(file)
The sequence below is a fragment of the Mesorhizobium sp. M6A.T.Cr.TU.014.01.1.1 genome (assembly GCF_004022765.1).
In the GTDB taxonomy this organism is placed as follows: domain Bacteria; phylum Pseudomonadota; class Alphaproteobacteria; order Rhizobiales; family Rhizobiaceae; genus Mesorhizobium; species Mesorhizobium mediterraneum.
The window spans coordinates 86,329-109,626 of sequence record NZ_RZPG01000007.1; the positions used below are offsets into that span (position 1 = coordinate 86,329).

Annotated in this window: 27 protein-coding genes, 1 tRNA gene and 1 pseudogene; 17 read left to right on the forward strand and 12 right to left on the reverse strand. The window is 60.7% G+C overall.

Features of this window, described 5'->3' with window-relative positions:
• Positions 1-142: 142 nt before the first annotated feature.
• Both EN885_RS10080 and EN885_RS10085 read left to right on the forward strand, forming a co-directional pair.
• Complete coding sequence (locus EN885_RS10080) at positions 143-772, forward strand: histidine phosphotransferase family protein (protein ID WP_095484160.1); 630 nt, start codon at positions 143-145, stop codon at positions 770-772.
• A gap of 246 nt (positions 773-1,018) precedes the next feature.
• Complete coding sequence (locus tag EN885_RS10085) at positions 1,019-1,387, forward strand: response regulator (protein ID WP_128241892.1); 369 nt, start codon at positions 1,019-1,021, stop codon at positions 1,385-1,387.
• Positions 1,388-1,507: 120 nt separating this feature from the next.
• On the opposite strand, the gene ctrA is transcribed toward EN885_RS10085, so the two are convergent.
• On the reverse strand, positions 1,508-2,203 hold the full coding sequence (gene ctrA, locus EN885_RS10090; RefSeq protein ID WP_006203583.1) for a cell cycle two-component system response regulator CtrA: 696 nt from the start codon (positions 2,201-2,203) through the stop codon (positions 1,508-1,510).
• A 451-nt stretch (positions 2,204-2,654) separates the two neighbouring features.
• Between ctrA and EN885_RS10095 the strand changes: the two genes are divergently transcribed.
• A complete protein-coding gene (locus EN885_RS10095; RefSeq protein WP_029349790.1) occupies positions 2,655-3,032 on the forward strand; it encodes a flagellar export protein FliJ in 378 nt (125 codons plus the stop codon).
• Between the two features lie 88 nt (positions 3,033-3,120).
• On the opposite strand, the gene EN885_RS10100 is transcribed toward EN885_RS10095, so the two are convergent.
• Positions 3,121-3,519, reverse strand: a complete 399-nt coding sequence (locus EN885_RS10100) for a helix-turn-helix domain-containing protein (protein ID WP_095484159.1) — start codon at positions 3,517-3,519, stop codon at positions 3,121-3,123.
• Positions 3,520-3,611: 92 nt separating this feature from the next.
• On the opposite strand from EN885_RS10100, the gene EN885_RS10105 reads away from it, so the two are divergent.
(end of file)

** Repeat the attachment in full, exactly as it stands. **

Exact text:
The sequence below is a fragment of the Mesorhizobium sp. M6A.T.Cr.TU.014.01.1.1 genome (assembly GCF_004022765.1).
In the GTDB taxonomy this organism is placed as follows: domain Bacteria; phylum Pseudomonadota; class Alphaproteobacteria; order Rhizobiales; family Rhizobiaceae; genus Mesorhizobium; species Mesorhizobium mediterraneum.
The window spans coordinates 86,329-109,626 of sequence record NZ_RZPG01000007.1; the positions used below are offsets into that span (position 1 = coordinate 86,329).

Annotated in this window: 27 protein-coding genes, 1 tRNA gene and 1 pseudogene; 17 read left to right on the forward strand and 12 right to left on the reverse strand. The window is 60.7% G+C overall.

Features of this window, described 5'->3' with window-relative positions:
• Positions 1-142: 142 nt before the first annotated feature.
• Both EN885_RS10080 and EN885_RS10085 read left to right on the forward strand, forming a co-directional pair.
• Complete coding sequence (locus EN885_RS10080) at positions 143-772, forward strand: histidine phosphotransferase family protein (protein ID WP_095484160.1); 630 nt, start codon at positions 143-145, stop codon at positions 770-772.
• A gap of 246 nt (positions 773-1,018) precedes the next feature.
• Complete coding sequence (locus tag EN885_RS10085) at positions 1,019-1,387, forward strand: response regulator (protein ID WP_128241892.1); 369 nt, start codon at positions 1,019-1,021, stop codon at positions 1,385-1,387.
• Positions 1,388-1,507: 120 nt separating this feature from the next.
• On the opposite strand, the gene ctrA is transcribed toward EN885_RS10085, so the two are convergent.
• On the reverse strand, positions 1,508-2,203 hold the full coding sequence (gene ctrA, locus EN885_RS10090; RefSeq protein ID WP_006203583.1) for a cell cycle two-component system response regulator CtrA: 696 nt from the start codon (positions 2,201-2,203) through the stop codon (positions 1,508-1,510).
• A 451-nt stretch (positions 2,204-2,654) separates the two neighbouring features.
• Between ctrA and EN885_RS10095 the strand changes: the two genes are divergently transcribed.
• A complete protein-coding gene (locus EN885_RS10095; RefSeq protein WP_029349790.1) occupies positions 2,655-3,032 on the forward strand; it encodes a flagellar export protein FliJ in 378 nt (125 codons plus the stop codon).
• Between the two features lie 88 nt (positions 3,033-3,120).
• On the opposite strand, the gene EN885_RS10100 is transcribed toward EN885_RS10095, so the two are convergent.
• Positions 3,121-3,519, reverse strand: a complete 399-nt coding sequence (locus EN885_RS10100) for a helix-turn-helix domain-containing protein (protein ID WP_095484159.1) — start codon at positions 3,517-3,519, stop codon at positions 3,121-3,123.
• Positions 3,520-3,611: 92 nt separating this feature from the next.
• On the opposite strand from EN885_RS10100, the gene EN885_RS10105 reads away from it, so the two are divergent.